In The Driver's Seat

Lewis Hamilton faces big questions over 'the small things'

What positives can you possibly take home with you when you've finished only fourth in a Grand Prix, behind two of your biggest rivals, and 36.3sec behind the winning car which was the same as yours and was driven by a team-mate in only his fourth race alongside you?

That will have been one of many questions flooding through Lewis Hamilton's head after a relatively disastrous race for him saw Valtteri Bottas drive brilliantly to score his first Formula One victory in only his fourth race with Mercedes.

Perhaps Hamilton will have reflected on the comment made by Sebastian Vettel, whom Bottas beat by six-tenths of a second after withstanding tremendous pressure that began to build up over the final 15 laps.

"At the end of the day we can talk about my race," the Ferrari pole-sitter said. "But today is Valtteri's day. He drove a fantastic race, he had incredible pace. I could not keep up with him in the first stint. Also, if you look all weekend where he's been compared to his team-mate, you know, he's done a superb job.

"It's his day and he deserves to win today. Sometimes you just have to forget about everything and admit that somebody was better, and he was. Because he drove better than all the rest of us. It's not easy to swallow. I would have loved, obviously, to come back and win, but that's the way it was today."

Hamilton, like third-placed Kimi Raikkonen, was also gracious about Bottas, and remember that recently when he was asked if the world championship fight was now a three-horse race after Bottas had taken pole position in Bahrain, it was Hamilton who pointed out that it always had been.

Mercedes' Valtteri Bottas leading the race in the Russian Grand Prix on Sunday ahead of Ferrari duo Sebastian Vettel and Kimi Raikkonen, and his team-mate the three-time world champion Lewis Hamilton. PHOTO: AGENCE FRANCE-PRESSE

You can bet that the Briton flew out of Sochi asking himself all manner of questions, having taken with him only 12 points as his rivals netted 25, 18 and 15 respectively. He has said that he relishes the prospect of fighting with other teams, the more the merrier, and of course he does because he's a warrior. But the way things are this year, you don't want to be doing that too often.

In Bahrain, it was also Hamilton who had spoken of how it will be the small things that determine success this year, such is the intensity of the competition.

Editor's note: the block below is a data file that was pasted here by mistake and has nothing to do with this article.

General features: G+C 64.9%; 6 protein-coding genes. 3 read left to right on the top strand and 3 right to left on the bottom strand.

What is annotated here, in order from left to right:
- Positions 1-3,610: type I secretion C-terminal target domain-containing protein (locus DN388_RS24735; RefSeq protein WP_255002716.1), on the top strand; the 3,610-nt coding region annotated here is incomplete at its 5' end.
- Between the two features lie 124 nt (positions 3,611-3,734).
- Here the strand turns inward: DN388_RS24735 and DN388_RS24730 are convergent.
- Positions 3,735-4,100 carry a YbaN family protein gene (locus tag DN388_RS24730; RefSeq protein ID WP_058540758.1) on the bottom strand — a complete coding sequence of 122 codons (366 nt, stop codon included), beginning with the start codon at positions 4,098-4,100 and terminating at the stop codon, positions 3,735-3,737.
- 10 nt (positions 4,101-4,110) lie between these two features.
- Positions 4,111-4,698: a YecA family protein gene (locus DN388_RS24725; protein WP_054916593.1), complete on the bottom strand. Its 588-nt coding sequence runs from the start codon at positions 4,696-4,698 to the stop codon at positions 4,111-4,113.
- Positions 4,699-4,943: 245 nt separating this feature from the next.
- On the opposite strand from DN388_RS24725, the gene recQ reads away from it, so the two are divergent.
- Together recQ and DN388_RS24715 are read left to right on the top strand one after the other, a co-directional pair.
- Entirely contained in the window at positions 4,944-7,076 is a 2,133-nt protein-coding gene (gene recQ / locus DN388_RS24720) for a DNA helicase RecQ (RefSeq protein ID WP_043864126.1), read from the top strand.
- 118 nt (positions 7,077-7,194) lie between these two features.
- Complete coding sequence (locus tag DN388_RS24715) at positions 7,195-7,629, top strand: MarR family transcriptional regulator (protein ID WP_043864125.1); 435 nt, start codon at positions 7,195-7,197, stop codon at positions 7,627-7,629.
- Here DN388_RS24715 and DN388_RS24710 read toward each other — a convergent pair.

The set-up of his Mercedes was very similar to that of his team-mate's, and both struggled at times keeping the supersoft and ultrasoft Pirelli tyres within their limited working temperature window. If they fell out of it, it was extremely hard to bring them back. And that played havoc with the balance of the car.

Mercedes were in terrible trouble with that, but made a big step forward on Saturday, though not enough to stop Ferrari locking out the front row of the grid.

Admitting that he had one of those weekends when the bear eats you, rather than you eat the bear, Hamilton said that he struggled with that more than his team-mate did. But why, if the set-ups were so similar?

Since Hamilton likes a trace of oversteer he likely had the differential set slightly 'looser' than his team-mate. Perhaps that was the small thing with a big effect last weekend. His expression soon after the race suggested that he was still mystified.

"It was down to what you do with the electronics," he said, alluding to the settings that each driver can choose to suit their individual style.

So while wing and suspension and engine settings might be similar, they can play with things such as brake balance and differential settings. The more you lock up the diff, for example, the less a car might spin its wheels and will thus have better traction, but will want to understeer.

Since Hamilton likes a trace of oversteer he likely had the differential set slightly "looser" than his team-mate. Perhaps that was the small thing with a big effect last weekend. His expression soon after the race suggested that he was still mystified. The intense scanning of telemetry will start later in the week, before Barcelona kicks off the European season.

But you could argue that he did have three positives that he could take away from his bruising visit to Russia.

The first, naturally, was that the Mercedes is still a winning car despite the massive competition from Ferrari, who dominated practice and qualifying.

The second was that Bottas' car, at least, had found the race pace on the softer-compound Pirellis that had hitherto been the exclusive preserve of Ferrari in the three previous races.

And the third was that in winning, Bottas had garnered seven crucial points for Mercedes and prevented Vettel and Ferrari from banking them and moving more than 13 points ahead in the title fight. Just like the small aspects, such things will count a lot this year.

A version of this article appeared in the print edition of The Straits Times on May 02, 2017, with the headline 'Hamilton faces big questions over 'the small things''. Print Edition | Subscribe